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Author Topic: Beauty is in the eye of the beholder?  (Read 3655 times)

AprilForever

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Re: Beauty is in the eye of the beholder?
« Reply #15 on: December 11, 2011, 02:12:13 AM »
The ultimate thing we should ask, is noise always a bad thing?

What is wrong with a grainy photo? EVERYTHING shot back in the old days was grainy when enlarged much (except maybe the 16x20's...) Watch an old 30's movie. Find some old WWII footage or pictures. Is grain always bad?

What is wrong with embracing the grain as an artistic expression?
What is truth?

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Re: Beauty is in the eye of the beholder?
« Reply #15 on: December 11, 2011, 02:12:13 AM »

MazV-L

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Re: Beauty is in the eye of the beholder?
« Reply #16 on: December 11, 2011, 02:49:16 AM »
The ultimate thing we should ask, is noise always a bad thing?

What is wrong with a grainy photo? EVERYTHING shot back in the old days was grainy when enlarged much (except maybe the 16x20's...) Watch an old 30's movie. Find some old WWII footage or pictures. Is grain always bad?

What is wrong with embracing the grain as an artistic expression?

+1

I like to add grain/noise to some of my b &w shots if I'm after giving an old-fashioned, nostalgic feel to them, but I don't do that everytime, just depends what kind of mood I'm trying to convey.

Ryusui

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Re: Beauty is in the eye of the beholder?
« Reply #17 on: December 11, 2011, 04:01:04 AM »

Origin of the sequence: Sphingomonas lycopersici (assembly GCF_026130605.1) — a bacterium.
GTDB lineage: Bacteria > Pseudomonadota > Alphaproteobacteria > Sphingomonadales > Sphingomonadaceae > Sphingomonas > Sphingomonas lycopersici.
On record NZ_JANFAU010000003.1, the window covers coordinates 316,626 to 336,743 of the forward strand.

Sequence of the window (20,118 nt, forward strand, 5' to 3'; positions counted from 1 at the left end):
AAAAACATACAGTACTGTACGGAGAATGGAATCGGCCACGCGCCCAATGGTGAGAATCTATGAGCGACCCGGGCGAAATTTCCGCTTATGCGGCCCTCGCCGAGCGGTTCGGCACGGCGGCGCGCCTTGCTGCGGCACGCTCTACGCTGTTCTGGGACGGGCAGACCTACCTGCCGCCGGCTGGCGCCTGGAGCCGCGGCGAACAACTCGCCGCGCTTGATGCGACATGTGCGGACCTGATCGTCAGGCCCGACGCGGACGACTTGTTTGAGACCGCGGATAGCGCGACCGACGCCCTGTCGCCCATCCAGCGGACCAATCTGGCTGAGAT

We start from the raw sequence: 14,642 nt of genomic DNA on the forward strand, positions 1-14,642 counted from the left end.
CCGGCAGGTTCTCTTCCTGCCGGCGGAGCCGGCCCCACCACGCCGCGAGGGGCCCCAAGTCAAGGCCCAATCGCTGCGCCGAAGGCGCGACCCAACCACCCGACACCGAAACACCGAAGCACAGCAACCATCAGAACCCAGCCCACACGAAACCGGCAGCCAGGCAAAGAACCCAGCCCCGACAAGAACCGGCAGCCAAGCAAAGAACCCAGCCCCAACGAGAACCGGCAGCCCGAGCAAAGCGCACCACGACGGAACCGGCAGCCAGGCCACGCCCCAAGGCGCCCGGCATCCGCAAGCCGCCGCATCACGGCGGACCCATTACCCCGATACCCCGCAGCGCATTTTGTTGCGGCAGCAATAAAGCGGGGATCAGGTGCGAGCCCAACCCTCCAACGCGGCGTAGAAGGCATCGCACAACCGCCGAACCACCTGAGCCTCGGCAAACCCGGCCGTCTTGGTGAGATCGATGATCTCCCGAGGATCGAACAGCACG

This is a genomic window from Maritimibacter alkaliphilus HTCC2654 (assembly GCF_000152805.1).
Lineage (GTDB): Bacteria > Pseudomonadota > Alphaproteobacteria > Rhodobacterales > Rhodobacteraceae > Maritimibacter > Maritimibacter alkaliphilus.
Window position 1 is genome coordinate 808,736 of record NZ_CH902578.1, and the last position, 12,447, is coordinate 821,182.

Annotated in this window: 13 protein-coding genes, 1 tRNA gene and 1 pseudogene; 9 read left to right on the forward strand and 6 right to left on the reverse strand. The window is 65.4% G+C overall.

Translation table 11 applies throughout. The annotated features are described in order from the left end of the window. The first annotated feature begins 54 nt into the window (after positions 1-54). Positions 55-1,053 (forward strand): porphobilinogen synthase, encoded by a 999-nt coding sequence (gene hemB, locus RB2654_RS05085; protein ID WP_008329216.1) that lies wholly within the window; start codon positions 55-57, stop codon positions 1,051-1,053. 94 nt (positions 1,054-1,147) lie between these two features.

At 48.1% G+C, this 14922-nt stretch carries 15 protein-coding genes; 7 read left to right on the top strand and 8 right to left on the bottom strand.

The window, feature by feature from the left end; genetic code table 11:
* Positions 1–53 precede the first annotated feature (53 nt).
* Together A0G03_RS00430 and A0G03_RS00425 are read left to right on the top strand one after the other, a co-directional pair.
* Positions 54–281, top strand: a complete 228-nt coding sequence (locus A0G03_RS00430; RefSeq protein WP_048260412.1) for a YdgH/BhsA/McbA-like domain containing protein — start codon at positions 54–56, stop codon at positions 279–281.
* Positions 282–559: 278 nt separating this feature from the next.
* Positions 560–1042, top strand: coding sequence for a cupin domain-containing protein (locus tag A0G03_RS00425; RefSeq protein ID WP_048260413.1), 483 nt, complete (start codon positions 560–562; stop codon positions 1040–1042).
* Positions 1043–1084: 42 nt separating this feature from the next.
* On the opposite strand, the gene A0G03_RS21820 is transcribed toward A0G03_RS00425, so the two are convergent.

What is wrong with embracing the grain as an artistic expression?
Nothing at all.

But when you're hired by "Glam Magazine" to do a nighttime outdoors photoshoot and they want clean image for their feature article, you might want to deliver what they're paying for.  Just saying that I too think artistic grain can be quite nice.  But when looking at photography from a profession's standpoint, the public has their own idea of what a "good photo" is, too.  And often times, grain isn't a part of it.

thepancakeman

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Re: Beauty is in the eye of the beholder?
« Reply #18 on: December 12, 2011, 08:29:14 PM »
What is wrong with embracing the grain as an artistic expression?
Nothing at all.

But when you're hired by "Glam Magazine" to do a nighttime outdoors photoshoot and they want clean image for their feature article, you might want to deliver what they're paying for.  Just saying that I too think artistic grain can be quite nice.  But when looking at photography from a profession's standpoint, the public has their own idea of what a "good photo" is, too.  And often times, grain isn't a part of it.

It does amaze me that for an photographic forum, there are more pictures to go with all the words.  ;-)

Although in general I am a big fan of no grain, no noise, there is a time and a place (I think).  I added grain to this photo that I was editing for my wife this weekend.  Thoughts?

Lee Jay

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Re: Beauty is in the eye of the beholder?
« Reply #19 on: December 12, 2011, 08:38:30 PM »
Thoughts/comments?

I agree.